HKLRC Proposes New Legislation on Cybercrime

HKLRC Proposes New Legislation on Cybercrime

HKLRC Proposes New Legislation on Cybercrime 1400 787 Yuqi Shi

On 20 July 2022, the Cybercrime Sub-committee of the Law Reform Commission (“Sub-committee”) published a consultation paper on Cyber-Dependent Crimes and Jurisdictional Issues (“Consultation Paper”). The Consultation Paper made preliminary proposals for law reform to address the challenges to protection of individuals’ rights caused by the rapid developments associated with information technology, the computer and internet, and the potential for them to be exploited for carrying out criminal activities. The consultation period ended on 19 October 2022. The conclusions have not yet been released.

What are Cyber-dependent Crimes?

Cyber-dependent crimes are crimes that can be committed only through the use of information and communications technology devices, where such devices are both the tool for committing the crimes and the target of the crimes.

The Consultation Paper identified the following five categories of cyber-dependent crimes recognised globally:-

  • illegal access to program or data;
  • illegal interception of computer data;
  • illegal interference of computer data;
  • illegal interference of computer system; and
  • making available or possessing a device or data for committing a crime.

The Consultation Paper examined the laws in seven other jurisdictions, being Australia, Canada, England and Wales, Mainland China, New Zealand, Singapore and the United States of America. It was concluded that such jurisdictions have either enacted bespoke cybercrime legislation or devoted a part of their codified law to cybercrime.

Hong Kong’s Approach

Currently, Hong Kong does not have a single Ordinance that deals with cybercrime specifically. The cyber-related offences are scattered in the Crimes Ordinance (Cap. 200) (“CO”) and the Telecommunications Ordinance (Cap. 106) (“TO”), including:-

  • Section 161 CO: Gaining unauthorised access to a computer with: (i) intent to commit an offence; (ii) dishonest intent to deceive; (iii) a view to dishonest gain for himself or another; or (iv) a dishonest intent to cause loss to another.
  • Section 27A TO: Gaining unauthorised access to a computer by means of telecommunication.
  • Section 27 TO: Damaging, removing or interfering with a telecommunications installation with intent to: (i) prevent or obstruct the transmission or delivery of a message; or (ii) intercept or discover the contents of a message (excuding metadata).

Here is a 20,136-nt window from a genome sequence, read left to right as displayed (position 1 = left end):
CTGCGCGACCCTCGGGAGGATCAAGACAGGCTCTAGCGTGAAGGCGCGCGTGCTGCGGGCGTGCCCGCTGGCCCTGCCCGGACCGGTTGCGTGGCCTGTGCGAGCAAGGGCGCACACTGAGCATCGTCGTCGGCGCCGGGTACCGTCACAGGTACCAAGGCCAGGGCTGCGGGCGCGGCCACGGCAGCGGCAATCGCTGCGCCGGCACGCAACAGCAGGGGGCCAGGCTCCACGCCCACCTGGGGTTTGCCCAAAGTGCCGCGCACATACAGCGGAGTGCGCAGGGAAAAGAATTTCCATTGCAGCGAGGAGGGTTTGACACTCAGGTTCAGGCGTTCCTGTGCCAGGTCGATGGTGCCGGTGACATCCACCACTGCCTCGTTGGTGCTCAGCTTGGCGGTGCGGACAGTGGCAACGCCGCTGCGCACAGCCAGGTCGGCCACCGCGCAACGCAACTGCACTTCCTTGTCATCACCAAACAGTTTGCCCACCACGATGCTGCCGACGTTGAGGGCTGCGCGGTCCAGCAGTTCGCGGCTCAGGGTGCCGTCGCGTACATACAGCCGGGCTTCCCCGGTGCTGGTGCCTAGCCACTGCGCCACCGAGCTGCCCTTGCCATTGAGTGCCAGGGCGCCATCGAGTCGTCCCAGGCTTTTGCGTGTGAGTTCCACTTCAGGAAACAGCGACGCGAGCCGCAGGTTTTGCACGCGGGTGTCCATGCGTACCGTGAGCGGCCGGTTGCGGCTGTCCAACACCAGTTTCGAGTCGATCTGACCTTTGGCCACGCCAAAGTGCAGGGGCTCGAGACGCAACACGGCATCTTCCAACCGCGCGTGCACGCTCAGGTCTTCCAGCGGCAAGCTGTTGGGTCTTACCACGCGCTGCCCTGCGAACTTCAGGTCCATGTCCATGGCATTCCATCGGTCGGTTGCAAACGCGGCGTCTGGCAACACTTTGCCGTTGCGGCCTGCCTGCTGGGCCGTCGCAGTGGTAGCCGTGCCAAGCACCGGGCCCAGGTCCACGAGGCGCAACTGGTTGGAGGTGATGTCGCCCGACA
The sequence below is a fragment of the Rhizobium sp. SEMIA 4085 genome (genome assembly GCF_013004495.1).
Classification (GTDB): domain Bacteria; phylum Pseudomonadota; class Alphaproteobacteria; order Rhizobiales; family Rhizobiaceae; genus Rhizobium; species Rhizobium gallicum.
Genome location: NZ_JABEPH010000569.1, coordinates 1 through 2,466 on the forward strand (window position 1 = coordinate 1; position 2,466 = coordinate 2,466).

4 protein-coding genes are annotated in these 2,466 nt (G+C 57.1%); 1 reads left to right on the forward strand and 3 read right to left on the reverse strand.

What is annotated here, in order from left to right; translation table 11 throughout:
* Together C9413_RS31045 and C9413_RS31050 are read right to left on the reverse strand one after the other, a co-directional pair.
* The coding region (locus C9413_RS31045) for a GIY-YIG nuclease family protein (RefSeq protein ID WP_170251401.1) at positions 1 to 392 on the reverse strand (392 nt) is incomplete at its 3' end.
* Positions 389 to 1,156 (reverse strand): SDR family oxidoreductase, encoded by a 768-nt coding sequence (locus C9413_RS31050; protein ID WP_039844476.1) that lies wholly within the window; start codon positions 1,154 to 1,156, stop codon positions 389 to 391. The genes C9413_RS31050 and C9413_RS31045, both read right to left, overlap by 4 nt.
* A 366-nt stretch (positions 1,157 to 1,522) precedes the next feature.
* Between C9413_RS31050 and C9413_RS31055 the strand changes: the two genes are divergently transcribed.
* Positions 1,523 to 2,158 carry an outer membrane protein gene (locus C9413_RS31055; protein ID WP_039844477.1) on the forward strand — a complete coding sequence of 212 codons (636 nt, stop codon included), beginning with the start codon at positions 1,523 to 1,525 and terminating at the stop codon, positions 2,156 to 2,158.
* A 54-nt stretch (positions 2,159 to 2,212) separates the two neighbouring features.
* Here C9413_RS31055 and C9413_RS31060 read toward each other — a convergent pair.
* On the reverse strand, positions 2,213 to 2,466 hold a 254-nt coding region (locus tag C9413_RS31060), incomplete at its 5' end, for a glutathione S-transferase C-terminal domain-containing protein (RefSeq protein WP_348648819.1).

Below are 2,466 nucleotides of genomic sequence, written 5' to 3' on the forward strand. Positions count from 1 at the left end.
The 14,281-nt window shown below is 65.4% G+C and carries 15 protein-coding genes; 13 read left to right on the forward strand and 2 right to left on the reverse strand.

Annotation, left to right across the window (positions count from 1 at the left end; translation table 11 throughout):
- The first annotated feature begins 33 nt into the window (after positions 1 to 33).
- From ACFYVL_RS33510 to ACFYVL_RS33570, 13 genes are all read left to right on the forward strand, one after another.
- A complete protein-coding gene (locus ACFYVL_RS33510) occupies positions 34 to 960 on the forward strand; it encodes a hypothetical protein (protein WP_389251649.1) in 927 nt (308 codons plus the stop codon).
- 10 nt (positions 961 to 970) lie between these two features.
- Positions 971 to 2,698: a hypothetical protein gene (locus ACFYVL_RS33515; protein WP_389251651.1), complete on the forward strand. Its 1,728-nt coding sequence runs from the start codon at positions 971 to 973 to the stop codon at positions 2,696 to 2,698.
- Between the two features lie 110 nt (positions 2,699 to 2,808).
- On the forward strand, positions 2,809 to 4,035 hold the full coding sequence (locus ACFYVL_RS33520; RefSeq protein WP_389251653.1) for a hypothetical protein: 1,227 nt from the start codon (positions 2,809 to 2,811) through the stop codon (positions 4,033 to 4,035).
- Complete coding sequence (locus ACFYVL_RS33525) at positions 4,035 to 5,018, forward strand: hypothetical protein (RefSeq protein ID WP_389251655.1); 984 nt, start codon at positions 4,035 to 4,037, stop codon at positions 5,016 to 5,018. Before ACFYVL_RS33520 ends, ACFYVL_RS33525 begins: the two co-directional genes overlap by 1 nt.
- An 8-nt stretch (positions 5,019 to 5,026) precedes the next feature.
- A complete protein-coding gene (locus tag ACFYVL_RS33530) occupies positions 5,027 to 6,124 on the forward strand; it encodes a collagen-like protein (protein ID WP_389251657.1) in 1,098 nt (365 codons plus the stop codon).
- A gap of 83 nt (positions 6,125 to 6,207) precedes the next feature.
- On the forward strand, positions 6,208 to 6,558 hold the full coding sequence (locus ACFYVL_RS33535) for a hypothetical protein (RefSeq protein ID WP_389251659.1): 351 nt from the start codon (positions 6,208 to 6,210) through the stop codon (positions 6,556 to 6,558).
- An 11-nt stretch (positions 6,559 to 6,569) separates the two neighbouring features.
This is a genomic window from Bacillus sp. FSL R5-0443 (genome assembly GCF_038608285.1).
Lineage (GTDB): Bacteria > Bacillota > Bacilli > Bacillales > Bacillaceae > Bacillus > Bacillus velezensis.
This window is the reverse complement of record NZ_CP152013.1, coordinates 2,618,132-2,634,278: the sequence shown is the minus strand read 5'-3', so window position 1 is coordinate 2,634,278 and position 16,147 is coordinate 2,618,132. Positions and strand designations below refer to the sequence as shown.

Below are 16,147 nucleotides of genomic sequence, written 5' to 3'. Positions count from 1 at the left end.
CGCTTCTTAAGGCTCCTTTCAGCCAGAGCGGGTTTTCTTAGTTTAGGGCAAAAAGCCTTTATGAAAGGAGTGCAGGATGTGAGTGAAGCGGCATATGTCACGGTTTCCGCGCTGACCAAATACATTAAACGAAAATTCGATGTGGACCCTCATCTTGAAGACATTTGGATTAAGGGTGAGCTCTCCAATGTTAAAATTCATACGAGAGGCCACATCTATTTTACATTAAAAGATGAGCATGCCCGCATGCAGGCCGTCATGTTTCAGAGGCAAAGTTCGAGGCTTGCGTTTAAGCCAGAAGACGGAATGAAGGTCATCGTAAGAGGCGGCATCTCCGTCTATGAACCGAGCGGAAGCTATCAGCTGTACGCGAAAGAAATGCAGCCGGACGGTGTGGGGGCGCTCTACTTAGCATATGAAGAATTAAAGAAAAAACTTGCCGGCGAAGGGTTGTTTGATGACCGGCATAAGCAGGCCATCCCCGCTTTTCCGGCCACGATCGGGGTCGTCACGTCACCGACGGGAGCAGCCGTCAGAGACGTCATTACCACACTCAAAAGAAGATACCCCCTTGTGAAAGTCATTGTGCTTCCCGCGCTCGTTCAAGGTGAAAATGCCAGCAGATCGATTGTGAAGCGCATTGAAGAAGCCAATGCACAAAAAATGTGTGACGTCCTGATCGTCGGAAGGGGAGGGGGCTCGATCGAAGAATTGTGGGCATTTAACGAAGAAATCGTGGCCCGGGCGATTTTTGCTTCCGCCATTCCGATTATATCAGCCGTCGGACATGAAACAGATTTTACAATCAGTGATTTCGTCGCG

• Sections 59 and 60 CO: Destroying or damaging property, or intending to destroy or damage property, without lawful excuse, including misusing any computer program or data held in a computer.
  • Section 62 CO: Possessing anything with intent to destroy or damage property.

Main Recommendations of the Sub-committee

The Sub-committee recommended the following in response to each of the abovementioned cyber-dependent offences:-

  • Illegal access to program or data – Taking into account the nature of the cyberspace and the implicit authorisation to access program or data that is granted by an online user,  mere unauthorised access should be a summary offence subject to a statutory defence of reasonable excuse.
  • Illegal interception of computer data – To safeguard the integrity of communications, unauthorised interception, disclosure or use of computer data (including metadata) should be an offence and such provision shall not limit to protecting private communications, but also general communications.
  • Illegal interference of computer data – Intentional interference (damaging, deletion, deterioration, alteration or suppression) of computer data without lawful authority or reasonable excuse should be an offence.
  • Illegal interference of computer system – Similar to interference of computer data, the new provisions regarding illegal interference of computer system should be phrased in the same way as those for illegal interference of computer data.
  • Making available or possessing a device or data for committing a crime – The offence should be applicable to a device or data so long as its primary use (which will be determined objectively) is to commit an offence, whether or not the device or data can be used for any legitimate purpose.

Considering the differing nature and consequences of the five offences, the Sub-committee proposed that the maximum sentence under most of the offences be 14 years. However, for the offences of illegal interference of computer data and illegal interference of a computer system, where the act endangers the lives of others, a sentence of life imprisonment may be imposed.

Key Takeaways

The rapid development in technology and our growing dependence on technology has led to an increasing number of cyberattacks in recent years, resulting in significant challenges to the cybersecurity of critical information infrastructures.

A new piece of bespoke legislation on cybercrime would better protect the rights of netizens and individuals in the information technology industry. Businesses in Hong Kong may soon need to account for cybercrimes laws when establishing their information and communication technology security frameworks.

We anticipate further updates around cybersecurity and cybercrime laws. Stay tuned to our website for developments to the proposed regime. In the meantime, please contact us if you have any questions on cybercrimes and / or cybersecurity.

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